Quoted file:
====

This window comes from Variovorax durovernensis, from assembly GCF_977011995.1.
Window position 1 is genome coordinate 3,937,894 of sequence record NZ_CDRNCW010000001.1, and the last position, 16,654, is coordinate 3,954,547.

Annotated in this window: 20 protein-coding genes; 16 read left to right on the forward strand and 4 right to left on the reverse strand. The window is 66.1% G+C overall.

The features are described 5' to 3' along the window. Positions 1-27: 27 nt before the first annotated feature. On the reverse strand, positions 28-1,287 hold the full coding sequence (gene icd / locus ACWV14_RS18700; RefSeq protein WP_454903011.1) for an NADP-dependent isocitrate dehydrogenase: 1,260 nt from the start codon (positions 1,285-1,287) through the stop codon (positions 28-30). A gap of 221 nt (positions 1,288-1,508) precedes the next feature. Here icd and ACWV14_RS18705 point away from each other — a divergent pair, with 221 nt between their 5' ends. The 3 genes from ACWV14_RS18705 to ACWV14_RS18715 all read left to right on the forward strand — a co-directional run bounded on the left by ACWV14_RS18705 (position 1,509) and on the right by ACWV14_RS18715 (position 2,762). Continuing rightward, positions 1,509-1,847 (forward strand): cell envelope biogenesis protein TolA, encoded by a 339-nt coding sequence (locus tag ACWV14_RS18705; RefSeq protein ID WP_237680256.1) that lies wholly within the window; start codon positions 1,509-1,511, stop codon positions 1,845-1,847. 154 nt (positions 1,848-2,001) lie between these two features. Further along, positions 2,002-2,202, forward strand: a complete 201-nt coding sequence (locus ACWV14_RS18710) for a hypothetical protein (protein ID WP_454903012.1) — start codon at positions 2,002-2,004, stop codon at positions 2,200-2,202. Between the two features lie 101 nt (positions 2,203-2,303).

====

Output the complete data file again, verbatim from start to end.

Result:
This window comes from Variovorax durovernensis, from assembly GCF_977011995.1.
Window position 1 is genome coordinate 3,937,894 of sequence record NZ_CDRNCW010000001.1, and the last position, 16,654, is coordinate 3,954,547.

Annotated in this window: 20 protein-coding genes; 16 read left to right on the forward strand and 4 right to left on the reverse strand. The window is 66.1% G+C overall.

The features are described 5' to 3' along the window. Positions 1-27: 27 nt before the first annotated feature. On the reverse strand, positions 28-1,287 hold the full coding sequence (gene icd / locus ACWV14_RS18700; RefSeq protein WP_454903011.1) for an NADP-dependent isocitrate dehydrogenase: 1,260 nt from the start codon (positions 1,285-1,287) through the stop codon (positions 28-30). A gap of 221 nt (positions 1,288-1,508) precedes the next feature. Here icd and ACWV14_RS18705 point away from each other — a divergent pair, with 221 nt between their 5' ends. The 3 genes from ACWV14_RS18705 to ACWV14_RS18715 all read left to right on the forward strand — a co-directional run bounded on the left by ACWV14_RS18705 (position 1,509) and on the right by ACWV14_RS18715 (position 2,762). Continuing rightward, positions 1,509-1,847 (forward strand): cell envelope biogenesis protein TolA, encoded by a 339-nt coding sequence (locus tag ACWV14_RS18705; RefSeq protein ID WP_237680256.1) that lies wholly within the window; start codon positions 1,509-1,511, stop codon positions 1,845-1,847. 154 nt (positions 1,848-2,001) lie between these two features. Further along, positions 2,002-2,202, forward strand: a complete 201-nt coding sequence (locus ACWV14_RS18710) for a hypothetical protein (protein ID WP_454903012.1) — start codon at positions 2,002-2,004, stop codon at positions 2,200-2,202. Between the two features lie 101 nt (positions 2,203-2,303).